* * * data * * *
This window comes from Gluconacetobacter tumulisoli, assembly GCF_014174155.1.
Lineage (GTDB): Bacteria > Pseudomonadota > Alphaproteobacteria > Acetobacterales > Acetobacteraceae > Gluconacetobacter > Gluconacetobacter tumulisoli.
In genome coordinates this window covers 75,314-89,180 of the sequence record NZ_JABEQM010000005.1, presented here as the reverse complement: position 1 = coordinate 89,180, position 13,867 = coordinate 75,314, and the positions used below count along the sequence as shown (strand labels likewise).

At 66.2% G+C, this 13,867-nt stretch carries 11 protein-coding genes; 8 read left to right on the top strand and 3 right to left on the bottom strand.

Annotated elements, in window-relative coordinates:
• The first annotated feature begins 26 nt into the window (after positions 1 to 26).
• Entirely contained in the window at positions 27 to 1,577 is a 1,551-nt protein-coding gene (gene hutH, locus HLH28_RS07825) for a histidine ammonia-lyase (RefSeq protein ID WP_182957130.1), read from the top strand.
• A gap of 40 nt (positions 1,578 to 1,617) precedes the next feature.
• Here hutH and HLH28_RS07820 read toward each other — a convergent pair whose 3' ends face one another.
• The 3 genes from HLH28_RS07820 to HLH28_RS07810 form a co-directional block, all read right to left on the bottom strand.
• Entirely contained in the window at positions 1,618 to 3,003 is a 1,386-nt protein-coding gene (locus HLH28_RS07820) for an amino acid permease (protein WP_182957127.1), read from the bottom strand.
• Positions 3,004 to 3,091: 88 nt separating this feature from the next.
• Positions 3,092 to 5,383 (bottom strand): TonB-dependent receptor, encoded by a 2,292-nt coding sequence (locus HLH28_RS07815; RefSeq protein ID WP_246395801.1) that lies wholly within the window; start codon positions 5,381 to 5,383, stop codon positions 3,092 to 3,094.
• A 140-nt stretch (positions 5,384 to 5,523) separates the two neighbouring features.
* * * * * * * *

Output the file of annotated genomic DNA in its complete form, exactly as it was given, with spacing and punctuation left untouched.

This window comes from Gluconacetobacter tumulisoli, assembly GCF_014174155.1.
Lineage (GTDB): Bacteria > Pseudomonadota > Alphaproteobacteria > Acetobacterales > Acetobacteraceae > Gluconacetobacter > Gluconacetobacter tumulisoli.
In genome coordinates this window covers 75,314-89,180 of the sequence record NZ_JABEQM010000005.1, presented here as the reverse complement: position 1 = coordinate 89,180, position 13,867 = coordinate 75,314, and the positions used below count along the sequence as shown (strand labels likewise).

At 66.2% G+C, this 13,867-nt stretch carries 11 protein-coding genes; 8 read left to right on the top strand and 3 right to left on the bottom strand.

Annotated elements, in window-relative coordinates:
• The first annotated feature begins 26 nt into the window (after positions 1 to 26).
• Entirely contained in the window at positions 27 to 1,577 is a 1,551-nt protein-coding gene (gene hutH, locus HLH28_RS07825) for a histidine ammonia-lyase (RefSeq protein ID WP_182957130.1), read from the top strand.
• A gap of 40 nt (positions 1,578 to 1,617) precedes the next feature.
• Here hutH and HLH28_RS07820 read toward each other — a convergent pair whose 3' ends face one another.
• The 3 genes from HLH28_RS07820 to HLH28_RS07810 form a co-directional block, all read right to left on the bottom strand.
• Entirely contained in the window at positions 1,618 to 3,003 is a 1,386-nt protein-coding gene (locus HLH28_RS07820) for an amino acid permease (protein WP_182957127.1), read from the bottom strand.
• Positions 3,004 to 3,091: 88 nt separating this feature from the next.
• Positions 3,092 to 5,383 (bottom strand): TonB-dependent receptor, encoded by a 2,292-nt coding sequence (locus HLH28_RS07815; RefSeq protein ID WP_246395801.1) that lies wholly within the window; start codon positions 5,381 to 5,383, stop codon positions 3,092 to 3,094.
• A 140-nt stretch (positions 5,384 to 5,523) separates the two neighbouring features.